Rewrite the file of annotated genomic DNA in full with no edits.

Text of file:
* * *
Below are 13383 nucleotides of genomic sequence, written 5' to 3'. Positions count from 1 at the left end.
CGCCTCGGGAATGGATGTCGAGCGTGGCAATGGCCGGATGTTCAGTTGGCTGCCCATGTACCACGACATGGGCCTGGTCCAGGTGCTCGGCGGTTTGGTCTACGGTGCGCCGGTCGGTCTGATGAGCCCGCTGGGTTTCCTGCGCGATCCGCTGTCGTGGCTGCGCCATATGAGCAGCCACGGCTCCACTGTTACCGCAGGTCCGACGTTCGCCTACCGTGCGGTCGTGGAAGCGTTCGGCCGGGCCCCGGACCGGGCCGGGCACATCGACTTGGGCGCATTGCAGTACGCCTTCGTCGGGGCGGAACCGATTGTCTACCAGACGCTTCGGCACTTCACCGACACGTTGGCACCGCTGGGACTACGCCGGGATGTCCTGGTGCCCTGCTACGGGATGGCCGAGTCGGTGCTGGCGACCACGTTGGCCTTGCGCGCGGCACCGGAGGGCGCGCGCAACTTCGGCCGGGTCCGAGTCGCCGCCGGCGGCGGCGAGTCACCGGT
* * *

Below are 13383 nucleotides of genomic sequence, written 5' to 3'. Positions count from 1 at the left end.
CGCCTCGGGAATGGATGTCGAGCGTGGCAATGGCCGGATGTTCAGTTGGCTGCCCATGTACCACGACATGGGCCTGGTCCAGGTGCTCGGCGGTTTGGTCTACGGTGCGCCGGTCGGTCTGATGAGCCCGCTGGGTTTCCTGCGCGATCCGCTGTCGTGGCTGCGCCATATGAGCAGCCACGGCTCCACTGTTACCGCAGGTCCGACGTTCGCCTACCGTGCGGTCGTGGAAGCGTTCGGCCGGGCCCCGGACCGGGCCGGGCACATCGACTTGGGCGCATTGCAGTACGCCTTCGTCGGGGCGGAACCGATTGTCTACCAGACGCTTCGGCACTTCACCGACACGTTGGCACCGCTGGGACTACGCCGGGATGTCCTGGTGCCCTGCTACGGGATGGCCGAGTCGGTGCTGGCGACCACGTTGGCCTTGCGCGCGGCACCGGAGGGCGCGCGCAACTTCGGCCGGGTCCGAGTCGCCGCCGGCGGCGGCGAGTCACCGGT